Sat­ur­day Peo­ple, Sun­day Peo­ple: Israel through the Eyes of a Chris­t­ian Sojourner

Lela Gilbert
  • Review
By – March 1, 2013

Israel has a pow­er­ful voice on its behalf in the per­son of Lela Gilbert, author of Sat­ur­day Peo­ple, Sun­day Peo­ple. A Chris­t­ian, and an Adjunct Fel­low at the Hud­son Insti­tute, Mrs. Gilbert moved to Jerusalem, part­ly to ful­fill her fun­da­men­tal­ist father’s dream of return­ing to the Holy Land. 

The title is drawn from an Arab slo­gan, First, The Sat­ur­day Peo­ple; Then The Sun­day Peo­ple.” The author regards it as a believ­able threat to her con­cept of Israel as an endur­ing holy site for Chris­tians and Jews.

In this spir­it­ed mem­oir Mrs. Gilbert recounts her vis­its to homes all over the coun­try, her par­tic­i­pa­tion in Jew­ish hol­i­day cel­e­bra­tions and con­ver­sa­tions about Israel’s prob­lems. Not all of it is pas­time read­ing. Basi­cal­ly, the book rep­re­sents an appeal for sup­port for Jews and Chris­tians against Moslem mistreatment.

A Fel­low (researcher) at the con­ser­v­a­tive Hud­son Insti­tute, Mrs. Gilbert is the author of many reli­gious­ly-ori­ent­ed books for Protes­tants and Catholics. Actu­al­ly, in Cal­i­for­nia, her sons sug­gest­ed that mom need­ed a change of pace and scenery. Not sur­pris­ing­ly, in Israel the Pod­horetz fam­i­ly, well known for right-wing posi­tions through Com­men­tary Mag­a­zine, are among her close friends.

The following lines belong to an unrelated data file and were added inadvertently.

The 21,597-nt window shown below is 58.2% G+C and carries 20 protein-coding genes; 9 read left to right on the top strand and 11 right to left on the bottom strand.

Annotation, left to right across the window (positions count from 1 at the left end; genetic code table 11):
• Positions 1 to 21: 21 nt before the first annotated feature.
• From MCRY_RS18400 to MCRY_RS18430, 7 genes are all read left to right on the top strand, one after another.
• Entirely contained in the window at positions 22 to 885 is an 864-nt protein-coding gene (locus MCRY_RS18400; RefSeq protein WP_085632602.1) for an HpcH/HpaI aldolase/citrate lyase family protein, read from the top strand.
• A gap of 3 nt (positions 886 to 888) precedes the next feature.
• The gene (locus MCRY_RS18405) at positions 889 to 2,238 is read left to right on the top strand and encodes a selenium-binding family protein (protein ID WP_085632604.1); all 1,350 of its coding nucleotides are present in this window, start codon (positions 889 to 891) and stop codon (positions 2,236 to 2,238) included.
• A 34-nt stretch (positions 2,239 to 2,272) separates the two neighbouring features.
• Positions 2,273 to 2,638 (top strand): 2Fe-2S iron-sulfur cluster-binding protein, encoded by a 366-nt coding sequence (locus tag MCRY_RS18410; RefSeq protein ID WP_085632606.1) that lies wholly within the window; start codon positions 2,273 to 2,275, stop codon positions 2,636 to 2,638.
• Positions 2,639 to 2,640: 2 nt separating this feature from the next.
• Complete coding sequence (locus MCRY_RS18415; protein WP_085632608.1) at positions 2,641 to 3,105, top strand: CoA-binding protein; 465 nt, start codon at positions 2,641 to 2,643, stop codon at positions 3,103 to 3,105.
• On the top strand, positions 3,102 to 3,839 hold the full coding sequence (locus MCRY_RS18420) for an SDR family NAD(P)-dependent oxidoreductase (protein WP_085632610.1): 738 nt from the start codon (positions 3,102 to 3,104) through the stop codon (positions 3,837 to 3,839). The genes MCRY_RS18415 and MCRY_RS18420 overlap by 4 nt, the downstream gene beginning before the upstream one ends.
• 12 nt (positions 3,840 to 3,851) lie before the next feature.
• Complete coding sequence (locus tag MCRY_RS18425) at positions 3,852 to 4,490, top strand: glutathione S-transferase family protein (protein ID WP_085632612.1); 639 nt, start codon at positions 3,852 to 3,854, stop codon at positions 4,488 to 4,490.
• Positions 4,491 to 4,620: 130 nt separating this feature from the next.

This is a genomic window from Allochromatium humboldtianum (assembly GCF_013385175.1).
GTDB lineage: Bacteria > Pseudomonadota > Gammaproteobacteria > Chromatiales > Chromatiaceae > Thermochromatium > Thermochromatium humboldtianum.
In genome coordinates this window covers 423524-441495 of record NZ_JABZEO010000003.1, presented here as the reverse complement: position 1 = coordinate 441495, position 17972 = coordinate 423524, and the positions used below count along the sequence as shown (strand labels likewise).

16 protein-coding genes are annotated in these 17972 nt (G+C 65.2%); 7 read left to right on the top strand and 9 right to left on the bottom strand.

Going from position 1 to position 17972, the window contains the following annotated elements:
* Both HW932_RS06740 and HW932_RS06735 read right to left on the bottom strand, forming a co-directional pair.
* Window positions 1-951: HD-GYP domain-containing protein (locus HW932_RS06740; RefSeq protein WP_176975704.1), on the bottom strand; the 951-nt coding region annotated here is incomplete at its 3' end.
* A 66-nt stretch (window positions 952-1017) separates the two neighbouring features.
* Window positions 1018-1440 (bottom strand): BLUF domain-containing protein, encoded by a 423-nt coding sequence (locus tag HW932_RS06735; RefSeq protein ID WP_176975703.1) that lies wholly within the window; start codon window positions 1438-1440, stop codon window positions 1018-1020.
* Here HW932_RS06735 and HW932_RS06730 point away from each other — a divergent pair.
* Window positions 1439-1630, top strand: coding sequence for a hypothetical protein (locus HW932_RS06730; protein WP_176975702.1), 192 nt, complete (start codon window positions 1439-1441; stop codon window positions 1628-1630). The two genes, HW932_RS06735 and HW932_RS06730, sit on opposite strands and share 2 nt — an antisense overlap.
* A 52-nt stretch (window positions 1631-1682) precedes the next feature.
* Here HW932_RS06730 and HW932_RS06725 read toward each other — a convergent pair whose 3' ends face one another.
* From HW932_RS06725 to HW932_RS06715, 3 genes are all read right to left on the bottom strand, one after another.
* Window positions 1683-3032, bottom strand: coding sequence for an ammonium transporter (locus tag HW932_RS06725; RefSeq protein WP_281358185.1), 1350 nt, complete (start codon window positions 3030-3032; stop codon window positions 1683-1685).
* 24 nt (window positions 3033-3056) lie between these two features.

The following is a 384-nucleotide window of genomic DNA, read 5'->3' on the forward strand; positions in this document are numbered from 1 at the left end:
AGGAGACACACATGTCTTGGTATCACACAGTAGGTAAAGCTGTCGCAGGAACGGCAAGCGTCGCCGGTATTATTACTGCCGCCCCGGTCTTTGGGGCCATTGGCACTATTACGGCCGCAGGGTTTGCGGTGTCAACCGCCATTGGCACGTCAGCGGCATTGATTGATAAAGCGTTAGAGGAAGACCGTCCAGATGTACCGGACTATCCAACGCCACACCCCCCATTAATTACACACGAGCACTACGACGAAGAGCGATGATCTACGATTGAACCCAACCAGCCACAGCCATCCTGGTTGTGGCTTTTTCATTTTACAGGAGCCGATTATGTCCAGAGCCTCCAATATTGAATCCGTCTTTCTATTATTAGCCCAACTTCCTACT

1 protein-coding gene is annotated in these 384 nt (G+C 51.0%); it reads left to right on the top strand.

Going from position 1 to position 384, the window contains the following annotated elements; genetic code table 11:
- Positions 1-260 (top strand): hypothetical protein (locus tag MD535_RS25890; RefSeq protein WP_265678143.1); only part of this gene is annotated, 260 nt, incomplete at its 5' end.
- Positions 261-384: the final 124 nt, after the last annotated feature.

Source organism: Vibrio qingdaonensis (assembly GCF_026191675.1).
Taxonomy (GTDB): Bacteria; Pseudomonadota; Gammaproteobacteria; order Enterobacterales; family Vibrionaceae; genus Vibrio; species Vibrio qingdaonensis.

The sec­ond part of the book con­sists of mate­r­i­al about the attempts of Moslems to expel Jews and Cru­saders” from their Near East­ern lands in the past. Mrs. Gilbert has a non-aca­d­e­m­ic, rather dis­or­der­ly approach. In this mixed bag the read­er will find his­to­ry, engag­ing per­son­al life sto­ries, rem­i­nis­cences about seders, and denun­ci­a­tions of Moslem cruelty.

Mrs. Gilbert’s huge right-wing Chris­t­ian fol­low­ing will sure­ly wel­come this book. As to Jew­ish read­ers, its strong neg­a­tive tone in regard to Moslems will prob­a­bly dis­cour­age sales from groups and syn­a­gogues with a more hope­ful accept-all-faiths phi­los­o­phy. Acknowl­edge­ments, Con­tents, Epi­logue, For Fur­ther Read­ing, Prologue.

Jane Waller­stein worked in pub­lic rela­tions for many years. She is the author of Voic­es from the Pater­son Silk Mills and co-author of a nation­al crim­i­nal jus­tice study of parole for Rut­gers University.

Discussion Questions